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Male Infertility

Alternate Names

  • infertility due to male factors

Definition

Infertility is defined as a couple's inability to become pregnant after one year of regular, unprotected sex. Male infertility means the male is unable to impregnate the female because of male factors.

What is going on in the body?

The inability to get pregnant may be caused by conditions in either partner. Although in some couples no cause is ever found, it is estimated that 30% of infertility is caused by male factors. An additional 30% is caused by female factors, while the remaining 40% is caused by a combination of female and male factors.
Male infertility may be caused by many diseases, conditions, and other factors. Situations that raise the temperature in the testicles can interfere with normal sperm production.

Risks

What are the causes and risks of the condition?

There are many male factors that can make a couple unable to become pregnant. These may include conditions such as the following:
  • diabetic neuropathy, in which nerve damage causes problems with erection or ejaculation
  • extreme obesity
  • hormone imbalances, such as hypothyroidism
  • hypogonadism, a condition in which the testes fail to develop normally
  • inherited conditions that impair the ability to produce sperm, such as Down syndrome
  • testicular torsion, a condition in which the blood supply to the testicle is cut off
  • undescended testicles, a condition in which the testes fail to drop into the scrotum
  • varicocele, a group of enlarged veins inside the scrotum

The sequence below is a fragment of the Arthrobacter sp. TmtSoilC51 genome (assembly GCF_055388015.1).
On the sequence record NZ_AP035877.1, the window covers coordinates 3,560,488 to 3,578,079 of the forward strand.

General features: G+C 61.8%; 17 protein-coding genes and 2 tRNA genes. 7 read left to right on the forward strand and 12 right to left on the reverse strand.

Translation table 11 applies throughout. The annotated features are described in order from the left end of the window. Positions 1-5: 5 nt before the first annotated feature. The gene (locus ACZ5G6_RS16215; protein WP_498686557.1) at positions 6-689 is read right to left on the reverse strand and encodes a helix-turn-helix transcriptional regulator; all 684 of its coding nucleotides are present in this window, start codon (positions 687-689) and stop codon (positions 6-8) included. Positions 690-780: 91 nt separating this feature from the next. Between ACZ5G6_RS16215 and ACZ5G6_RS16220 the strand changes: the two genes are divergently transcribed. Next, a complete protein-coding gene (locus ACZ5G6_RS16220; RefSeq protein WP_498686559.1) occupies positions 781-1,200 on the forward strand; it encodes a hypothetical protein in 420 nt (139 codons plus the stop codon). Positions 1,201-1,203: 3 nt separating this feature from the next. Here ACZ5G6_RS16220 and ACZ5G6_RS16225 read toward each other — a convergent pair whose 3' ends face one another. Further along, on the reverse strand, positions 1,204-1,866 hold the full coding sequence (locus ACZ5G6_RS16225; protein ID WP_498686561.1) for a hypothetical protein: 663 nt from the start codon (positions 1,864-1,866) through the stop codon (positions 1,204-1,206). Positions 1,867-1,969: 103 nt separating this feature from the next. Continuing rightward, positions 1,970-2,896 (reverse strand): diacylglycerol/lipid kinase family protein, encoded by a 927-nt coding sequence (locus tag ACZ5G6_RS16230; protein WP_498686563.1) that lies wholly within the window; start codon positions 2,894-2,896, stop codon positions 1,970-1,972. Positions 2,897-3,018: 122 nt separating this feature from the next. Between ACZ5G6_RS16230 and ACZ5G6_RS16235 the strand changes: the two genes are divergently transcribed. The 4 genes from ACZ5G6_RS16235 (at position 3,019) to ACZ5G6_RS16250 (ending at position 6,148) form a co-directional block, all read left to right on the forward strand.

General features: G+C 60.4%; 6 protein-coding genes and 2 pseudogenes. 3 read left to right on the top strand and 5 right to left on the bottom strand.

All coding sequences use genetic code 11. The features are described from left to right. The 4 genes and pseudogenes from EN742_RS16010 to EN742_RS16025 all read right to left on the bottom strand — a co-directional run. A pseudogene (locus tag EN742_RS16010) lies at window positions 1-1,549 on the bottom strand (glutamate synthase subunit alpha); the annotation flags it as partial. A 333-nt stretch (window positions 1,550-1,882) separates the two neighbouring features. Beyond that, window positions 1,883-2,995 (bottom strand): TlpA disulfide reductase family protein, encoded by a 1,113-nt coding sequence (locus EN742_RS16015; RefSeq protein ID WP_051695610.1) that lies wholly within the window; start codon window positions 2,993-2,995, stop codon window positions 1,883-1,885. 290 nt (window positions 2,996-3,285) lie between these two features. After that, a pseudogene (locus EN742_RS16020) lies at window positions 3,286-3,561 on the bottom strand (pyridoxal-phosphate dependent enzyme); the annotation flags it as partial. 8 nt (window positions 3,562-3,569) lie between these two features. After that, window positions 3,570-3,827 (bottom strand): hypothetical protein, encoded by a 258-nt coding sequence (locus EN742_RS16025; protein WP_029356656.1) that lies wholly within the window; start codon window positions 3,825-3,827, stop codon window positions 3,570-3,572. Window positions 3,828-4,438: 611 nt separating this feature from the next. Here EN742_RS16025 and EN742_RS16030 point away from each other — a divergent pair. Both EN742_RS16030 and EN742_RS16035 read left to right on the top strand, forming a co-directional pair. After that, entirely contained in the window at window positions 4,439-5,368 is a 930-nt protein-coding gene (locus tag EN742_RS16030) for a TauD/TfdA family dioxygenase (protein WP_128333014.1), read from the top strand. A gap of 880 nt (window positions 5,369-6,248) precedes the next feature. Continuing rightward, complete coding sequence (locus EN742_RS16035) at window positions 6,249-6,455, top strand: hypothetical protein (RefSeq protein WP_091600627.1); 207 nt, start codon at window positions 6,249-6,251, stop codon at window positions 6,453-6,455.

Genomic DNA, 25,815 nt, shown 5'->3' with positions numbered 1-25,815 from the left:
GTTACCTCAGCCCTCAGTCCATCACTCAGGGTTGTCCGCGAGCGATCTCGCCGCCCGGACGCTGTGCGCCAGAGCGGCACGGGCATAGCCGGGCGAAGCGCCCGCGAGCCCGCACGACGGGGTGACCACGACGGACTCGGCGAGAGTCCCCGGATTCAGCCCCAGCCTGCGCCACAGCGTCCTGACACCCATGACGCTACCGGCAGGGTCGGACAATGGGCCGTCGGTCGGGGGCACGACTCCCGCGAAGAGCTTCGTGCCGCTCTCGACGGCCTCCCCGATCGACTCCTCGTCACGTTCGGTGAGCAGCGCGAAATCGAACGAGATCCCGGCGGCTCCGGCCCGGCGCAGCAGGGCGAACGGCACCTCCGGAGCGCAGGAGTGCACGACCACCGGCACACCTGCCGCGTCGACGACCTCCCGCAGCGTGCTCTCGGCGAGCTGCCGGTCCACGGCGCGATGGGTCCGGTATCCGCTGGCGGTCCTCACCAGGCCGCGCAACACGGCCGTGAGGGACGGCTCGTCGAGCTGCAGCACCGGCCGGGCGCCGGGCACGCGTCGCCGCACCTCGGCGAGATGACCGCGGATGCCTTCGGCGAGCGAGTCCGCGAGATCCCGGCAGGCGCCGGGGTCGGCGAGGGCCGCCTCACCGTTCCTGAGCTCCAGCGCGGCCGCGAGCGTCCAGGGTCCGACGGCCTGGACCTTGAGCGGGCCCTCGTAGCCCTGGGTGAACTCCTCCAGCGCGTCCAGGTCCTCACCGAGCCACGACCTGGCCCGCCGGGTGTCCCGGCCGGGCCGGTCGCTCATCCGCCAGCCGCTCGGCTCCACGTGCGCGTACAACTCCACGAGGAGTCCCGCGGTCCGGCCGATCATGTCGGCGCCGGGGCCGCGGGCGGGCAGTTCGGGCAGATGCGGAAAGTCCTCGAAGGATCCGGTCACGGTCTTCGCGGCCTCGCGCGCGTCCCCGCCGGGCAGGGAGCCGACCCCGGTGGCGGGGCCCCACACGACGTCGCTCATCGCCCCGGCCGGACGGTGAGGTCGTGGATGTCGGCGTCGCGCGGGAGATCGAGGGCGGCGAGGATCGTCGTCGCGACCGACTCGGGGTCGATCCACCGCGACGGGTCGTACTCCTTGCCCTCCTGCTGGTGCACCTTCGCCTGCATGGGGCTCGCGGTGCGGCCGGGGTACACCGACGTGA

Diseases also can be a factor in infertility, for example:
  • autoimmune disorders, which can cause the body to produce antibodies that attack sperm
  • liver disease
  • sickle cell anemia
  • kidney disease
  • genital infections such as gonorrhea and genital herpes
  • infections of the reproductive organs, such as prostatitis and epididymitis
  • other infectious diseases, including mumps
Additional factors in infertility include the following:
  • certain medications, such as cimetidine and phenytoin
  • certain supplements, such as anabolic steroids
  • chemotherapy used for cancer
  • diet low in folic acid or low in lycopene, which is found in plants such as tomatoes
  • excessive exercise, which lowers testosterone levels and decreases sperm production
  • exposure to diethylstilbestrol, also known as DES, as an infant in utero
  • exposure to toxins such as lead, mercury, or pesticides
  • frequent hot baths or use of hot tubs
  • injury to the testicles
  • low sperm count, poor sperm quality, and poor movement of sperm
  • radiation therapy
  • use of recreational drugs, such as alcohol, methadone, and marijuana
  • sexual problems, such as erectile dysfunction and premature ejaculation
  • side effects of treatments for testicular cancer or prostate cancer
  • surgery of the reproductive system, such as transurethral resection of the prostate
  • vasectomy, a surgical procedure to tie off the sperm-carrying tubes
  • wearing tight-fitting pants and underwear
  • work that requires prolonged sitting, which increases the temperature in the scrotum
A recent study has found that baby boys who wear diapers lined with plastic have significantly higher temperatures inside the testicles. The researchers suggest that disposable diapers may have contributed to the increase in male infertility over the past 25 years.

Prevention

What can be done to prevent the condition?

Some cases of male infertility may be avoided by doing the following:
  • Avoiding drugs and medications known to cause fertility problems.
  • Avoiding excessive exercise.
  • Avoiding exposure to environmental hazards such as pesticides.
  • Avoiding frequent hot baths or use of hot tubs.
  • Avoiding tight underwear or pants.
  • Eating a diet with adequate folic acid.
  • Getting prompt treatment for sexually transmitted infections.